The woman in the baggy linen suit has some stories she tells and others no one will ever hear. At some point she destroyed what might have been evidence, and let historical mystery linger like the aroma of burnt love letters.
Lorena Hickok, dead 32 years, will step onto a stage in Fells Point tomorrow evening and tell how she came to befriend and love Eleanor Roosevelt. She'll say just so much and no more, leaving the question open: What really went on between her and the woman who was once the most powerful in America?
The disagreement among historians about the precise nature of the relationship has political value. Note this by the poster hanging in the Provincetown, Mass., apartment of Marj Conn, who will portray Hickok in the 70-minute solo show at the Ground Floor on Thames Street. The poster announcing a "National Coming Out Day" declares that "History has Set the Record A Little Too Straight," and shows photographs of such notables as James Baldwin, Virginia Woolf and Eleanor Roosevelt.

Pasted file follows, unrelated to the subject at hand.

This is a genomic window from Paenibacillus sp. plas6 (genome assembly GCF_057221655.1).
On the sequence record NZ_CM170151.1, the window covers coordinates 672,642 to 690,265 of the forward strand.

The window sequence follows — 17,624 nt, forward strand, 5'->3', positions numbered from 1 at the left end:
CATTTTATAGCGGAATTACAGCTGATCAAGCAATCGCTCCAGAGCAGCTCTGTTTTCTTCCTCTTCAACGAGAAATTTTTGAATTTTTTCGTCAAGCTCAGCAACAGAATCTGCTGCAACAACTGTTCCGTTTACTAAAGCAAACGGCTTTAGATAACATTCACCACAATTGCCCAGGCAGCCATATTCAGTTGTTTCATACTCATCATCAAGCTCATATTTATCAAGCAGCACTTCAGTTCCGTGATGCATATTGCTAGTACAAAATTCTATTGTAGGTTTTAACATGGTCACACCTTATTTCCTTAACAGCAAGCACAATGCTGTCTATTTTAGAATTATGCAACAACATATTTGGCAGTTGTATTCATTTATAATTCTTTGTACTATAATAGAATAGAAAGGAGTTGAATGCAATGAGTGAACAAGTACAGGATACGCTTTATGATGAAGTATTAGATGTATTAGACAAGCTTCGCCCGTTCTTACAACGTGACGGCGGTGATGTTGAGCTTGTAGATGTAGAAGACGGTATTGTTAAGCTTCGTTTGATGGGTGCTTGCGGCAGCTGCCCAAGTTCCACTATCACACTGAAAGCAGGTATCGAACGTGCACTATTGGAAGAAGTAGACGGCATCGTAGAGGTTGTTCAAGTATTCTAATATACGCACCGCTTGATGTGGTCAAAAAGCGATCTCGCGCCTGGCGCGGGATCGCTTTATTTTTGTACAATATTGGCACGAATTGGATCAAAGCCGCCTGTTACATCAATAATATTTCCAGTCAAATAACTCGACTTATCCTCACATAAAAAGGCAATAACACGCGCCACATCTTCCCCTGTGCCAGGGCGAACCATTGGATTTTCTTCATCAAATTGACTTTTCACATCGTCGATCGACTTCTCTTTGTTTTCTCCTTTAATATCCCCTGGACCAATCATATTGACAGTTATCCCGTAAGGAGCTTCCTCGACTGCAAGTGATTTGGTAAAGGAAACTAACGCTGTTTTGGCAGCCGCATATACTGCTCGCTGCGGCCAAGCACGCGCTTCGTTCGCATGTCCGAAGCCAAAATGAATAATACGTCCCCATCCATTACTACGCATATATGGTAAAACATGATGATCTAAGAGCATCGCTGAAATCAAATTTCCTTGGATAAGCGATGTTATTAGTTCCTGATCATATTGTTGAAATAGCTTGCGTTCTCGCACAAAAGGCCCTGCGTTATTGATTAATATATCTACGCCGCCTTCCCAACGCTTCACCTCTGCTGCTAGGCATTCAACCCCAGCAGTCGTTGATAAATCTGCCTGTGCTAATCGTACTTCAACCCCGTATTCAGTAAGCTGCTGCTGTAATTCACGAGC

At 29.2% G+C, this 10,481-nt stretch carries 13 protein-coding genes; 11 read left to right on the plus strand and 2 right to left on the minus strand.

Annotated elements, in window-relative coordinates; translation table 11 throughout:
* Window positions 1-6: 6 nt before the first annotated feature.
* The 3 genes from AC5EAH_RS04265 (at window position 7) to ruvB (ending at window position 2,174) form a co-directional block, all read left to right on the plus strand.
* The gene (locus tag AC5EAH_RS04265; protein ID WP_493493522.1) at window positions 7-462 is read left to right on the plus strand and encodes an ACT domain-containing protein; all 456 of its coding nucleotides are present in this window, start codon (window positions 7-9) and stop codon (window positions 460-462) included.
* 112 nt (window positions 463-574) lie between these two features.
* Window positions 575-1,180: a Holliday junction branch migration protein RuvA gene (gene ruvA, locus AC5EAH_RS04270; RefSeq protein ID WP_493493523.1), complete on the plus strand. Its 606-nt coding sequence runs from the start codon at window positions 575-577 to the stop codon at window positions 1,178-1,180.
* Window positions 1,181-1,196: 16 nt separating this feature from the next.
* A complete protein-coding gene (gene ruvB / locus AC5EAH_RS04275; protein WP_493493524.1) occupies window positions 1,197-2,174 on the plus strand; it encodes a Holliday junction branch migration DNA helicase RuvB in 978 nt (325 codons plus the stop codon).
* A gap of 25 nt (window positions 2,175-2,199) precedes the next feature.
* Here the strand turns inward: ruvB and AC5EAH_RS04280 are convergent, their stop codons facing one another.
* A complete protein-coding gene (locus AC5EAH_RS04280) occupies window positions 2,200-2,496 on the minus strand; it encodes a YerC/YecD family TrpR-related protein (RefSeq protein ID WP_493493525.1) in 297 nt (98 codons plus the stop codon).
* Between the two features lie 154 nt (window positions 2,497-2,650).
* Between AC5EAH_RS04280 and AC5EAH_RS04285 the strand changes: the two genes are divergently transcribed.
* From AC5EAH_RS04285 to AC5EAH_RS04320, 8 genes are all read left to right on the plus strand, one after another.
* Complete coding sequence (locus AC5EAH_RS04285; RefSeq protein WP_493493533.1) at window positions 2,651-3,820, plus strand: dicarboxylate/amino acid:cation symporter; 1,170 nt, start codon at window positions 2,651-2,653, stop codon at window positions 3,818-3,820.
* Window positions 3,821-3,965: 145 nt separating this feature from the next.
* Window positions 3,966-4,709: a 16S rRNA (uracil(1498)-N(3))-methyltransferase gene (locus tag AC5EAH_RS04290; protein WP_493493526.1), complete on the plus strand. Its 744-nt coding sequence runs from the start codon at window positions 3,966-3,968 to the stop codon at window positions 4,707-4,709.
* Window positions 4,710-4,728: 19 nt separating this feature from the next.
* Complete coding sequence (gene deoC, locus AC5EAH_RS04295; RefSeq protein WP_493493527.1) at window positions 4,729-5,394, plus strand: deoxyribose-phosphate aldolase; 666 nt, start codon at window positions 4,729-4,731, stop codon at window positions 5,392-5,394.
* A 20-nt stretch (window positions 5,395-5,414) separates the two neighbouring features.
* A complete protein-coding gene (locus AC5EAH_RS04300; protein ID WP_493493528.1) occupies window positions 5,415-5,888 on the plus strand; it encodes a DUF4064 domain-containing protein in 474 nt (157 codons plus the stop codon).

On the other hand, Conn says, the pursuit of One Truth about Hickok and Roosevelt may be beside the point.
"I don't think we have to label anyone as being a lesbian," says Conn, who since 1994 has been performing "Lorena Hickok and Eleanor Roosevelt: A Love Story," a play written by Pat Bond. "I think Eleanor Roosevelt had a lot of relationships. One of them was Lorena Hickok."
The two women met in passing in 1928 when Hickok was an Associated Press reporter in Manhattan and Roosevelt was the wife of the Democratic candidate for New York State governor. Eleanor's marriage to Franklin Delano had taken a bad turn when Eleanor learned of FDR's affair with her own social secretary, Lucy Page Mercer. By all accounts, Eleanor responded by stepping up her efforts to cultivate a life apart from her role as wife and mother. She asserted herself in public affairs, and developed a circle of friends that included a number of lesbian couples.